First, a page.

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Professional Responsibility
University of Iowa School of Law
Raymond, Margaret




· The central problem in professional ethics can be described as the tension between the client’s preferred position resulting from the professional connection and the position of equality that everyone else is accorded by general principles of morality and legality
· The ethics rules deals with essentially four problems: prohibited assistance, competence, confidentiality, and conflicts of interests

1. Adversary Ethics
· Spaulding v. Zimmerman (CB p. 3)
o Absent special circumstances, such as mutual mistake, fraud on the court or concealment from the court, courts will not set aside a judgment because a lawyer has concealed adverse evidence from the opposing party
§ Discovery rules generally do not require lawyers to produce information absent a request from the opposite party.
o Link (notes p. 10): upheld an involuntary dismissal of an injured railroad worker’s federal tort claim for failure of his lawyer to attend a pretrial conference
o Poly Trucking (notes p. 10): held that Poly had no duty to help Concentra understand the consequences of its drafting error or to reveal its intention to take advantage of that error by suing Concentra’s agents
o It is unethical for a lawyer to make an affirmative misstatement to an opposing party (or anyone else), MR 4.1, and dishonesty concerning a material fact may also render the lawyer liable for fraud
o A pretty good rule for lawyers to practice respecting professional conduct is to dot he right thing


2. Introduction to ethical codes and other sources of the law of lawyering
o The model rules were adopted in 1983
o Preamble: a lawyer’s responsibilities (M+R p. 3)
§ A lawyer is an officer of the legal system
§ A lawyer is an advisor, advocate, negotiator, and evaluator
§ A lawyer must be competent, prompt, and diligent
§ A lawyer should maintain communication with a client concerning the representation. A lawyer should keep in confidence information relating to representation of a client. A lawyer must uphold legal process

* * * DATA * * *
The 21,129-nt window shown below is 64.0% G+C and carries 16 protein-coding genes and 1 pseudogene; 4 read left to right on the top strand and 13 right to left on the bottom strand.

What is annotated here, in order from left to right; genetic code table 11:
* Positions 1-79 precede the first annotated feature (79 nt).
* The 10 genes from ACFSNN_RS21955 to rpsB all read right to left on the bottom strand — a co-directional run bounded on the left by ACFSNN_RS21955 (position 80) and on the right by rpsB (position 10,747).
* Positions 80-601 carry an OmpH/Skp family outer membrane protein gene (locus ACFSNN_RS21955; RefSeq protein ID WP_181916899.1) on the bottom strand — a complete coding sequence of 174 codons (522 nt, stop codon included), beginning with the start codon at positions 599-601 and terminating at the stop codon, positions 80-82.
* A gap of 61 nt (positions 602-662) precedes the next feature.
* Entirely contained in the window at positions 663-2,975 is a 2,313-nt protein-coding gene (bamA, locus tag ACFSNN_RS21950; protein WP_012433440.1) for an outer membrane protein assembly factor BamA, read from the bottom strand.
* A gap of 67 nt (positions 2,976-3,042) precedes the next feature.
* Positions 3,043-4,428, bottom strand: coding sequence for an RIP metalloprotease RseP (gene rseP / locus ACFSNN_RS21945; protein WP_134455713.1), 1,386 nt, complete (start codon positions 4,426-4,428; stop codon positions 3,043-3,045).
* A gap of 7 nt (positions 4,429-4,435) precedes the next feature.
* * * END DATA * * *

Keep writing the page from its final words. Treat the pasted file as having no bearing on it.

§ Some rules are imperatives (“shall not”) while others are permissive (“may”). No disciplinary action should be taken when the lawyer chooses not to act or acts within the bounds of permissive discretion.
§ Violation of a rule should not itself give rise to a cause of action against a lawyer nor should it create any presumption in such a case that a legal duty has been breached.
§ The comments are intended as guides to interpretation, but the text of each Rule is authoritative

· The purpose of discipline is to protect the public, protect the integrity of the legal system, deter further unethical conduct, rehabilitate the lawyer when necessary, and educate other lawyers
· The nearly universal approach of disciplinary bodies is to investigate only instances of egregious and usually repeated instances of neglect and incompetence
· Spevack (notes, p. 1145): (1) a lawyer cannot be disciplined for failure to respond in a disciplinary proceeding when the failure consists of invoking a constitutional privilege, and (2) the Fifth Amendment may be invoked in a disciplinary proceeding to avoid giving incriminating testimony
· MR 8.4 limits discipline to those crimes “that reflect adversely on the lawyer’s honesty, trustworthiness or fitness as a lawyer in other respects.”
· Discipline may be imposed for conduct that is also criminal even though the lawyer was acquitted in a criminal trial or the charges were dismissed or dropped
· Up to 90% of all complaints against lawyers are dismissed, and only a very small percentage of complaints result in significant sanctions

MR 1.1 competence
MR 1.3 diligence
MR 1.4 communication

· MR 1.1 a lawyer shall provide competent representation to a client

· Malpractice involves four components:
o (1) duty—a duty of care arising from an attorney-client relationship